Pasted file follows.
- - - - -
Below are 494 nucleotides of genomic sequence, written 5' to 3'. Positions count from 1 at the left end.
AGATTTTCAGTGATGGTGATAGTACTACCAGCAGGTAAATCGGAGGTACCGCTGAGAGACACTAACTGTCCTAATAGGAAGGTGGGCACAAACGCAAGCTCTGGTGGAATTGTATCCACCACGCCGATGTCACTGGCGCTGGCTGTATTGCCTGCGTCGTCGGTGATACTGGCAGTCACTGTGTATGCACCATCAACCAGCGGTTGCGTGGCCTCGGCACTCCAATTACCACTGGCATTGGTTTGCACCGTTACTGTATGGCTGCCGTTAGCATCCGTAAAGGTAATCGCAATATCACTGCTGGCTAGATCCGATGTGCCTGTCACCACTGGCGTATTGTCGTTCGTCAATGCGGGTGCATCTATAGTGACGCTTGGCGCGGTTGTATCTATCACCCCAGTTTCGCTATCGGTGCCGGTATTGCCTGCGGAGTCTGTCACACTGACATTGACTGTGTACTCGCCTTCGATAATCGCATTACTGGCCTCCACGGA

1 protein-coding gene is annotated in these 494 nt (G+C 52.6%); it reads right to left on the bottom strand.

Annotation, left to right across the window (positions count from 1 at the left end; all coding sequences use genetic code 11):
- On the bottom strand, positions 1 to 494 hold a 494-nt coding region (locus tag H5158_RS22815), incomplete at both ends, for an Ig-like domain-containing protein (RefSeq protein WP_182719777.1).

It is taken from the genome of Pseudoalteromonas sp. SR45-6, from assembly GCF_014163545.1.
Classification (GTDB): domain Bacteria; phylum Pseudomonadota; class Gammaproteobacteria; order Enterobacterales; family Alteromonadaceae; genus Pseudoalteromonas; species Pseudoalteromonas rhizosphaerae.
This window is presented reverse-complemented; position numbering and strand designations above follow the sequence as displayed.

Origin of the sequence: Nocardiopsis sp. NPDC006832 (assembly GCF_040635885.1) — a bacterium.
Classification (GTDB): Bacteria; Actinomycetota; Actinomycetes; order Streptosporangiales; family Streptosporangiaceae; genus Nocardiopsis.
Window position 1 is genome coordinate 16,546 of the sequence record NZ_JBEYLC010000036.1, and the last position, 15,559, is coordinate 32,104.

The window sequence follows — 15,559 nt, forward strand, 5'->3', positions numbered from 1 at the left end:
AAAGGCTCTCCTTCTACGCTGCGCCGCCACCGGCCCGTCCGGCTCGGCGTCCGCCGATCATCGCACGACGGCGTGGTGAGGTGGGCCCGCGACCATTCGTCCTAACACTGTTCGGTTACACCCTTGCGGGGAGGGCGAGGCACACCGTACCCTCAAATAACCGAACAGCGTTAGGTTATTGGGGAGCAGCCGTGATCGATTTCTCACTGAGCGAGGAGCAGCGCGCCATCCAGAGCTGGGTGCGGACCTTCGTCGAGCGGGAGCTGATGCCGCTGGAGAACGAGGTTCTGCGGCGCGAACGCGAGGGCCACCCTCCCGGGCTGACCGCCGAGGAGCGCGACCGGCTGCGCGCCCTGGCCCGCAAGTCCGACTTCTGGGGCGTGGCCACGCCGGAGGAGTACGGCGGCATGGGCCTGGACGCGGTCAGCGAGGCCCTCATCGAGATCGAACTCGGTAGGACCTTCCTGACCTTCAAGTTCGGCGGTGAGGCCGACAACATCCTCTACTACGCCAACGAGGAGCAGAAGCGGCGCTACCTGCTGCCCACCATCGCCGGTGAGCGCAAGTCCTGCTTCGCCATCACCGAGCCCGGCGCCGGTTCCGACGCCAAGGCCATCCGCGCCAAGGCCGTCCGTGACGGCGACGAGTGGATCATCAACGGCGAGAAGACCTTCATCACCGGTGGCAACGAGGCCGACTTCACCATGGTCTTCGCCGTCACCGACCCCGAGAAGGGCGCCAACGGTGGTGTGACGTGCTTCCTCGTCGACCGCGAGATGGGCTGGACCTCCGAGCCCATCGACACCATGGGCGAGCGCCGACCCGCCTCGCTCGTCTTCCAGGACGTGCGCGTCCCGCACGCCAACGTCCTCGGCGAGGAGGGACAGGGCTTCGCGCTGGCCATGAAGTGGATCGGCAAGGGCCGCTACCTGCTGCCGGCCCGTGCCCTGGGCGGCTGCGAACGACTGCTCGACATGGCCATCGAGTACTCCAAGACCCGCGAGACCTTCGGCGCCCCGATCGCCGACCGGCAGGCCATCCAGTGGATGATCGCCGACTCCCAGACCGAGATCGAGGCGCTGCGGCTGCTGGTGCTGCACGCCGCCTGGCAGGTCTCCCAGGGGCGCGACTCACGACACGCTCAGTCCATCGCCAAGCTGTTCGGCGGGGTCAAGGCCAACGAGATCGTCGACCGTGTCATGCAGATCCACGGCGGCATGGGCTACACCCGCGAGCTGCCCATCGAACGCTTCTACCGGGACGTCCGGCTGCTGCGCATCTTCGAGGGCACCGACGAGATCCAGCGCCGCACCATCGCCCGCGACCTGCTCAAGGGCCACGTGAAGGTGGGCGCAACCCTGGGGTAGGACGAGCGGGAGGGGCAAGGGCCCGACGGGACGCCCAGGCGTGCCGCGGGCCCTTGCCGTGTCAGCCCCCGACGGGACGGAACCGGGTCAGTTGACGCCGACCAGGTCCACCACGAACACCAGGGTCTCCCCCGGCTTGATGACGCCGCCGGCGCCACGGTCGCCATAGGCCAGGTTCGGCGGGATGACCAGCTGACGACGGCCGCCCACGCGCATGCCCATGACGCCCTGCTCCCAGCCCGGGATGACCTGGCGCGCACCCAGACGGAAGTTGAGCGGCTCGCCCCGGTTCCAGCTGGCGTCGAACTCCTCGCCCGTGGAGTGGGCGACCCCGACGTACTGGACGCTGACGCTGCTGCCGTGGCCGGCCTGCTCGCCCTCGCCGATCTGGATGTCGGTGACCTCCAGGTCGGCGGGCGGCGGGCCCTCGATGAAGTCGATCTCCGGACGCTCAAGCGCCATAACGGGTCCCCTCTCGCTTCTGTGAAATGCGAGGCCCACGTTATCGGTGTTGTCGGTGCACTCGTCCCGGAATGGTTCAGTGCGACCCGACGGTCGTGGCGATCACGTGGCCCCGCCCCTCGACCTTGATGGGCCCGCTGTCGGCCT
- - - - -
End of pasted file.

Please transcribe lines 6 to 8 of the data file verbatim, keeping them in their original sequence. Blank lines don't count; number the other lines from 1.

It is taken from the genome of Pseudoalteromonas sp. SR45-6, from assembly GCF_014163545.1.
Classification (GTDB): domain Bacteria; phylum Pseudomonadota; class Gammaproteobacteria; order Enterobacterales; family Alteromonadaceae; genus Pseudoalteromonas; species Pseudoalteromonas rhizosphaerae.
This window is presented reverse-complemented; position numbering and strand designations above follow the sequence as displayed.